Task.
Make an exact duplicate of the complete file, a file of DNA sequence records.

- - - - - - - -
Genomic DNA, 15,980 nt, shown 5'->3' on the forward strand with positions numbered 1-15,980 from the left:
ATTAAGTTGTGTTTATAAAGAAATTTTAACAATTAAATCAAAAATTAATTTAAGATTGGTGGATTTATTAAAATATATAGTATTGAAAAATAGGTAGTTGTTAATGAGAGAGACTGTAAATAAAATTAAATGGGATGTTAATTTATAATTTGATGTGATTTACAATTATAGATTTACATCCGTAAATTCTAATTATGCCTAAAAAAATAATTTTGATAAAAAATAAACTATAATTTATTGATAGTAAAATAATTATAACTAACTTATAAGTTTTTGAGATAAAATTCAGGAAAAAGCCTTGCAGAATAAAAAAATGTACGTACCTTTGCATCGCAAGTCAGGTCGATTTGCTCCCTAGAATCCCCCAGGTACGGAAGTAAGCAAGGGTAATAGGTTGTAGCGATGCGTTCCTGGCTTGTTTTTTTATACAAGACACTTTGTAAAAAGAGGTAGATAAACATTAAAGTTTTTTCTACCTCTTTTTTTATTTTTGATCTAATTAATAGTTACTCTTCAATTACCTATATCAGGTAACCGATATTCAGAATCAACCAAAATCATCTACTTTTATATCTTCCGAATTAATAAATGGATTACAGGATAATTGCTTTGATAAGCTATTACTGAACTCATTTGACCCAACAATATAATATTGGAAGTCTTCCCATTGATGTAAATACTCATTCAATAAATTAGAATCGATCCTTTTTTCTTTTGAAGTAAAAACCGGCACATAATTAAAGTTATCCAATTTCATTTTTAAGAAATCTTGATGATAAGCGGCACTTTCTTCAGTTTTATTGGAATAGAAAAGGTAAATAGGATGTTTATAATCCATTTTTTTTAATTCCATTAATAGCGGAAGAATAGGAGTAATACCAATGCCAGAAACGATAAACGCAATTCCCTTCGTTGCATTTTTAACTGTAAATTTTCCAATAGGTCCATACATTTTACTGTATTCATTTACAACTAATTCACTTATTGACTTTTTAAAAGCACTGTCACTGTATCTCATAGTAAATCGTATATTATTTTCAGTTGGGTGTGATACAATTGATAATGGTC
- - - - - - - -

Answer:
Genomic DNA, 15,980 nt, shown 5'->3' on the forward strand with positions numbered 1-15,980 from the left:
ATTAAGTTGTGTTTATAAAGAAATTTTAACAATTAAATCAAAAATTAATTTAAGATTGGTGGATTTATTAAAATATATAGTATTGAAAAATAGGTAGTTGTTAATGAGAGAGACTGTAAATAAAATTAAATGGGATGTTAATTTATAATTTGATGTGATTTACAATTATAGATTTACATCCGTAAATTCTAATTATGCCTAAAAAAATAATTTTGATAAAAAATAAACTATAATTTATTGATAGTAAAATAATTATAACTAACTTATAAGTTTTTGAGATAAAATTCAGGAAAAAGCCTTGCAGAATAAAAAAATGTACGTACCTTTGCATCGCAAGTCAGGTCGATTTGCTCCCTAGAATCCCCCAGGTACGGAAGTAAGCAAGGGTAATAGGTTGTAGCGATGCGTTCCTGGCTTGTTTTTTTATACAAGACACTTTGTAAAAAGAGGTAGATAAACATTAAAGTTTTTTCTACCTCTTTTTTTATTTTTGATCTAATTAATAGTTACTCTTCAATTACCTATATCAGGTAACCGATATTCAGAATCAACCAAAATCATCTACTTTTATATCTTCCGAATTAATAAATGGATTACAGGATAATTGCTTTGATAAGCTATTACTGAACTCATTTGACCCAACAATATAATATTGGAAGTCTTCCCATTGATGTAAATACTCATTCAATAAATTAGAATCGATCCTTTTTTCTTTTGAAGTAAAAACCGGCACATAATTAAAGTTATCCAATTTCATTTTTAAGAAATCTTGATGATAAGCGGCACTTTCTTCAGTTTTATTGGAATAGAAAAGGTAAATAGGATGTTTATAATCCATTTTTTTTAATTCCATTAATAGCGGAAGAATAGGAGTAATACCAATGCCAGAAACGATAAACGCAATTCCCTTCGTTGCATTTTTAACTGTAAATTTTCCAATAGGTCCATACATTTTACTGTATTCATTTACAACTAATTCACTTATTGACTTTTTAAAAGCACTGTCACTGTATCTCATAGTAAATCGTATATTATTTTCAGTTGGGTGTGATACAATTGATAATGGTC